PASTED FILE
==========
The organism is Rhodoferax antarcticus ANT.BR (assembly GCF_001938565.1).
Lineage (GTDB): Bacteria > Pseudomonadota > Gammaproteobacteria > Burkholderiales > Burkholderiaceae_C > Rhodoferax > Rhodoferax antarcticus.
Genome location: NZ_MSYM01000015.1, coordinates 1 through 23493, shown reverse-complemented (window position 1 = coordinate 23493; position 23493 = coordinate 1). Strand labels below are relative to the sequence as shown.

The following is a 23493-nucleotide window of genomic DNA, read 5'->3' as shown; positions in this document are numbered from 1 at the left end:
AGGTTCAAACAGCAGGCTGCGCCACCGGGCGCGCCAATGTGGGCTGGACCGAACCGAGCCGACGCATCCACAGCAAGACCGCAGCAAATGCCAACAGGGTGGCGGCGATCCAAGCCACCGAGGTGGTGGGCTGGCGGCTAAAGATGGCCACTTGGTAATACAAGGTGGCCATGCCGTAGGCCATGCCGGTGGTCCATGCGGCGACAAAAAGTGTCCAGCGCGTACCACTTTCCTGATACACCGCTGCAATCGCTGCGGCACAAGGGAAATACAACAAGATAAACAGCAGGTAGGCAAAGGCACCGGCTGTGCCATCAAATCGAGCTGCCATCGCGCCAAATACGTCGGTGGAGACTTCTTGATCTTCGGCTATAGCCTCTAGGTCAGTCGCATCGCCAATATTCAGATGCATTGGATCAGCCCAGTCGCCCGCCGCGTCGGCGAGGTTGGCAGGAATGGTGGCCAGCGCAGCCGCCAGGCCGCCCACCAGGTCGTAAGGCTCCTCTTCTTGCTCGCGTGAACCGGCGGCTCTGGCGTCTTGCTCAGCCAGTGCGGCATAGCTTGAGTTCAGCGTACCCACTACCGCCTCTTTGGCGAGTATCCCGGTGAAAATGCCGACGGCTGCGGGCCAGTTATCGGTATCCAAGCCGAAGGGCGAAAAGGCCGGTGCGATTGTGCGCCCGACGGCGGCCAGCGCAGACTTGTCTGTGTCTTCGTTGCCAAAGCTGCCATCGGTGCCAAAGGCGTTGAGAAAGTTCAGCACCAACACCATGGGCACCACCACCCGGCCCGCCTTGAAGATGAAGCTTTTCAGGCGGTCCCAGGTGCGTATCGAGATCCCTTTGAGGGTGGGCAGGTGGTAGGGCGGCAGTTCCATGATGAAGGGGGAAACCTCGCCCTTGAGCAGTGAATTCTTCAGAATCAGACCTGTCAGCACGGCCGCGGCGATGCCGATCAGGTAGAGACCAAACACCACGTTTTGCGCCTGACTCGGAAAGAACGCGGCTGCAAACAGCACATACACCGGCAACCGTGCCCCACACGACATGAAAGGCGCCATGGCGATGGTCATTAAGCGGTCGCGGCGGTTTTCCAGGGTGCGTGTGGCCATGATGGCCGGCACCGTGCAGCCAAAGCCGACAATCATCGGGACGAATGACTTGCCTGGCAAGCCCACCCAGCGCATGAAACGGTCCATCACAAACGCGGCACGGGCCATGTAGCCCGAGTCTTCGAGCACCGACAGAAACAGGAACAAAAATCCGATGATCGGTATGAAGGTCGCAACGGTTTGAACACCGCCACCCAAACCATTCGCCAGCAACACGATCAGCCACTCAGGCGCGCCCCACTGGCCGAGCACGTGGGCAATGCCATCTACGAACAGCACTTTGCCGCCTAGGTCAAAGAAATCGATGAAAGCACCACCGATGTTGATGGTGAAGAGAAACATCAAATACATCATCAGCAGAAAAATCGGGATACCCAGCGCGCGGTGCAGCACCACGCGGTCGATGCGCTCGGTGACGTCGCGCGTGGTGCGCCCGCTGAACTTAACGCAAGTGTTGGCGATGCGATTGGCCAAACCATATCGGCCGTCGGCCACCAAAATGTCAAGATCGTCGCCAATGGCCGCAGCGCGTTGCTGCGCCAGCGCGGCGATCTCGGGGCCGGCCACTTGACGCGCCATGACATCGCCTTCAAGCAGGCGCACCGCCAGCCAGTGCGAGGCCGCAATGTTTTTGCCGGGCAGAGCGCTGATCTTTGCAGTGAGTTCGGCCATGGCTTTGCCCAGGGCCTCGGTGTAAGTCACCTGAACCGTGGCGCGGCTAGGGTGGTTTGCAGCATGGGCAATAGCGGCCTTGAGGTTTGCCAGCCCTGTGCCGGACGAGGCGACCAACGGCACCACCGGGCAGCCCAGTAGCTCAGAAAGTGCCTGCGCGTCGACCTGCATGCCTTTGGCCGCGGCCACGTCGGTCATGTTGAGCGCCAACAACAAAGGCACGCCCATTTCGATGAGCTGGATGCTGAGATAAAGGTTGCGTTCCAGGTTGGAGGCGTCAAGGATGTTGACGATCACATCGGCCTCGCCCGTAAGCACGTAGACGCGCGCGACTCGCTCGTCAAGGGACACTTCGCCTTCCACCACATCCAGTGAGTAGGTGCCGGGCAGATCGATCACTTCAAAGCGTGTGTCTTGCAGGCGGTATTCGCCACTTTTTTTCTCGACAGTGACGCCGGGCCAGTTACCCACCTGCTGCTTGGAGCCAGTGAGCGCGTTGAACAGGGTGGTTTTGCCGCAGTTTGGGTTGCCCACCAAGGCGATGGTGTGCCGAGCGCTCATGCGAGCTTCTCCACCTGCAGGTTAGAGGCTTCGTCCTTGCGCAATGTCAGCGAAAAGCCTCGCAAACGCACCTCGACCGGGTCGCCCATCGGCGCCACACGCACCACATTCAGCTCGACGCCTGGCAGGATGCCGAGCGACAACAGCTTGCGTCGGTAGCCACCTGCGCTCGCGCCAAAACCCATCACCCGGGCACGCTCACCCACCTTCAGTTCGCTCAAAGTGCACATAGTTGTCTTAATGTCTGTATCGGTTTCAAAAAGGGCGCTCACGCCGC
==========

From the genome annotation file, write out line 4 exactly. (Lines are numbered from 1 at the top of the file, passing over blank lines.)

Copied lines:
The following is a 23493-nucleotide window of genomic DNA, read 5'->3' as shown; positions in this document are numbered from 1 at the left end: